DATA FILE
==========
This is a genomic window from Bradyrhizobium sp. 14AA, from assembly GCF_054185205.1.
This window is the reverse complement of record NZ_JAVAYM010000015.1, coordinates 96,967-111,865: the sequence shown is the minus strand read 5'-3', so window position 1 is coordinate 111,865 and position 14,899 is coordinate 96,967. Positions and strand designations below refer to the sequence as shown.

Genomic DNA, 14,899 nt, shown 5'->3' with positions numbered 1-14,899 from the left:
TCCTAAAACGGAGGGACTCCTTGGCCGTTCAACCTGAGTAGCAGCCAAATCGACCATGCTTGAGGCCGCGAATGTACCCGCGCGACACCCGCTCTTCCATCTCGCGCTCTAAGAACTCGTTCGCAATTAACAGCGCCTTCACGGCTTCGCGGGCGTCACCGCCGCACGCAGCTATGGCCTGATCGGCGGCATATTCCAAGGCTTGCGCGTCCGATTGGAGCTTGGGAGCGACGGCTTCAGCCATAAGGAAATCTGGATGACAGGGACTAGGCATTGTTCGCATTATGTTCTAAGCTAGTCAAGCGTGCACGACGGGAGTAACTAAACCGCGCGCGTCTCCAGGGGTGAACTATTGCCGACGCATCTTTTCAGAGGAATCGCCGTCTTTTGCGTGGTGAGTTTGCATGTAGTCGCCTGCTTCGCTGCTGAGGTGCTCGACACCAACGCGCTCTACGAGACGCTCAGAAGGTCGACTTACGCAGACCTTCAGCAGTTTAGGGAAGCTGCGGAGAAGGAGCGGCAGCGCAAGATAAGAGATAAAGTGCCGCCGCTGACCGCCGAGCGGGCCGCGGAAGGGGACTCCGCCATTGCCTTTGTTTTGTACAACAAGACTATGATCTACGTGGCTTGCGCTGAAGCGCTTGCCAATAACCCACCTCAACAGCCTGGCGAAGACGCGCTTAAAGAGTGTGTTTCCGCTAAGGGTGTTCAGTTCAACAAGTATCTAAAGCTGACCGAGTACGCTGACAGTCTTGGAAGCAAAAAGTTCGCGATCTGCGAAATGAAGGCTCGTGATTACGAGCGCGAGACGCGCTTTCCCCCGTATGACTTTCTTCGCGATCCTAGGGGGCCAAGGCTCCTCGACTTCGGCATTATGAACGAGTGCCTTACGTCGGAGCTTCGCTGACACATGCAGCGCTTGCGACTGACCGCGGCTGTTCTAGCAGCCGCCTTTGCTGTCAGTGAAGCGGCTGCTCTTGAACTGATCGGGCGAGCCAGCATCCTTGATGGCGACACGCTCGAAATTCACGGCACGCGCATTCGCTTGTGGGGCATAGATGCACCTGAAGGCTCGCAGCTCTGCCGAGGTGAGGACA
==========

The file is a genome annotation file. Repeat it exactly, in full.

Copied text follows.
This is a genomic window from Bradyrhizobium sp. 14AA, from assembly GCF_054185205.1.
This window is the reverse complement of record NZ_JAVAYM010000015.1, coordinates 96,967-111,865: the sequence shown is the minus strand read 5'-3', so window position 1 is coordinate 111,865 and position 14,899 is coordinate 96,967. Positions and strand designations below refer to the sequence as shown.

Genomic DNA, 14,899 nt, shown 5'->3' with positions numbered 1-14,899 from the left:
TCCTAAAACGGAGGGACTCCTTGGCCGTTCAACCTGAGTAGCAGCCAAATCGACCATGCTTGAGGCCGCGAATGTACCCGCGCGACACCCGCTCTTCCATCTCGCGCTCTAAGAACTCGTTCGCAATTAACAGCGCCTTCACGGCTTCGCGGGCGTCACCGCCGCACGCAGCTATGGCCTGATCGGCGGCATATTCCAAGGCTTGCGCGTCCGATTGGAGCTTGGGAGCGACGGCTTCAGCCATAAGGAAATCTGGATGACAGGGACTAGGCATTGTTCGCATTATGTTCTAAGCTAGTCAAGCGTGCACGACGGGAGTAACTAAACCGCGCGCGTCTCCAGGGGTGAACTATTGCCGACGCATCTTTTCAGAGGAATCGCCGTCTTTTGCGTGGTGAGTTTGCATGTAGTCGCCTGCTTCGCTGCTGAGGTGCTCGACACCAACGCGCTCTACGAGACGCTCAGAAGGTCGACTTACGCAGACCTTCAGCAGTTTAGGGAAGCTGCGGAGAAGGAGCGGCAGCGCAAGATAAGAGATAAAGTGCCGCCGCTGACCGCCGAGCGGGCCGCGGAAGGGGACTCCGCCATTGCCTTTGTTTTGTACAACAAGACTATGATCTACGTGGCTTGCGCTGAAGCGCTTGCCAATAACCCACCTCAACAGCCTGGCGAAGACGCGCTTAAAGAGTGTGTTTCCGCTAAGGGTGTTCAGTTCAACAAGTATCTAAAGCTGACCGAGTACGCTGACAGTCTTGGAAGCAAAAAGTTCGCGATCTGCGAAATGAAGGCTCGTGATTACGAGCGCGAGACGCGCTTTCCCCCGTATGACTTTCTTCGCGATCCTAGGGGGCCAAGGCTCCTCGACTTCGGCATTATGAACGAGTGCCTTACGTCGGAGCTTCGCTGACACATGCAGCGCTTGCGACTGACCGCGGCTGTTCTAGCAGCCGCCTTTGCTGTCAGTGAAGCGGCTGCTCTTGAACTGATCGGGCGAGCCAGCATCCTTGATGGCGACACGCTCGAAATTCACGGCACGCGCATTCGCTTGTGGGGCATAGATGCACCTGAAGGCTCGCAGCTCTGCCGAGGTGAGGACA